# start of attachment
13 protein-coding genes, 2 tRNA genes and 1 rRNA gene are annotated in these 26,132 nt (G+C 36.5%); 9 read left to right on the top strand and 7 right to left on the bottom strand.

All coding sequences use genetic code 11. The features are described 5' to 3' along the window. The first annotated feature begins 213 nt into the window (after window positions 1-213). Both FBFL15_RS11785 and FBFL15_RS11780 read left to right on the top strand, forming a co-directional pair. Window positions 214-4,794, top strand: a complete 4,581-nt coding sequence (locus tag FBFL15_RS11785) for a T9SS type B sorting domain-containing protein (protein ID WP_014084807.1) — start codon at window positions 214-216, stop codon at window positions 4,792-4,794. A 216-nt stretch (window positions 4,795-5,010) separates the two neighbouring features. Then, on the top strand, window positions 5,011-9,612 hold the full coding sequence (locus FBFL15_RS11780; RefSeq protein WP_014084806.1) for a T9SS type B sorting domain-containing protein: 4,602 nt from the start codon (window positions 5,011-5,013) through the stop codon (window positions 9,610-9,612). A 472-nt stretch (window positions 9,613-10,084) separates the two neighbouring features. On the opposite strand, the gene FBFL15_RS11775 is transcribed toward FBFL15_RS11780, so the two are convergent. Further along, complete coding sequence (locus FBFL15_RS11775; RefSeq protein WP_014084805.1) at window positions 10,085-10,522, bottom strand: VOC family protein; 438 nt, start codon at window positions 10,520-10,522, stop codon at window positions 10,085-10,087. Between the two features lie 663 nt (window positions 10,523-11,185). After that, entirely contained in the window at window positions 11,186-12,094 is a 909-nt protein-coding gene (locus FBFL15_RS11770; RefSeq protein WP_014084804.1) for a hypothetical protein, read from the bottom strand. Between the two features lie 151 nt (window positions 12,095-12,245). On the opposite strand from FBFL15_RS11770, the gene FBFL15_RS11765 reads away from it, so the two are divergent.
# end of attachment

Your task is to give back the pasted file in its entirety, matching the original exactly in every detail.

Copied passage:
13 protein-coding genes, 2 tRNA genes and 1 rRNA gene are annotated in these 26,132 nt (G+C 36.5%); 9 read left to right on the top strand and 7 right to left on the bottom strand.

All coding sequences use genetic code 11. The features are described 5' to 3' along the window. The first annotated feature begins 213 nt into the window (after window positions 1-213). Both FBFL15_RS11785 and FBFL15_RS11780 read left to right on the top strand, forming a co-directional pair. Window positions 214-4,794, top strand: a complete 4,581-nt coding sequence (locus tag FBFL15_RS11785) for a T9SS type B sorting domain-containing protein (protein ID WP_014084807.1) — start codon at window positions 214-216, stop codon at window positions 4,792-4,794. A 216-nt stretch (window positions 4,795-5,010) separates the two neighbouring features. Then, on the top strand, window positions 5,011-9,612 hold the full coding sequence (locus FBFL15_RS11780; RefSeq protein WP_014084806.1) for a T9SS type B sorting domain-containing protein: 4,602 nt from the start codon (window positions 5,011-5,013) through the stop codon (window positions 9,610-9,612). A 472-nt stretch (window positions 9,613-10,084) separates the two neighbouring features. On the opposite strand, the gene FBFL15_RS11775 is transcribed toward FBFL15_RS11780, so the two are convergent. Further along, complete coding sequence (locus FBFL15_RS11775; RefSeq protein WP_014084805.1) at window positions 10,085-10,522, bottom strand: VOC family protein; 438 nt, start codon at window positions 10,520-10,522, stop codon at window positions 10,085-10,087. Between the two features lie 663 nt (window positions 10,523-11,185). After that, entirely contained in the window at window positions 11,186-12,094 is a 909-nt protein-coding gene (locus FBFL15_RS11770; RefSeq protein WP_014084804.1) for a hypothetical protein, read from the bottom strand. Between the two features lie 151 nt (window positions 12,095-12,245). On the opposite strand from FBFL15_RS11770, the gene FBFL15_RS11765 reads away from it, so the two are divergent.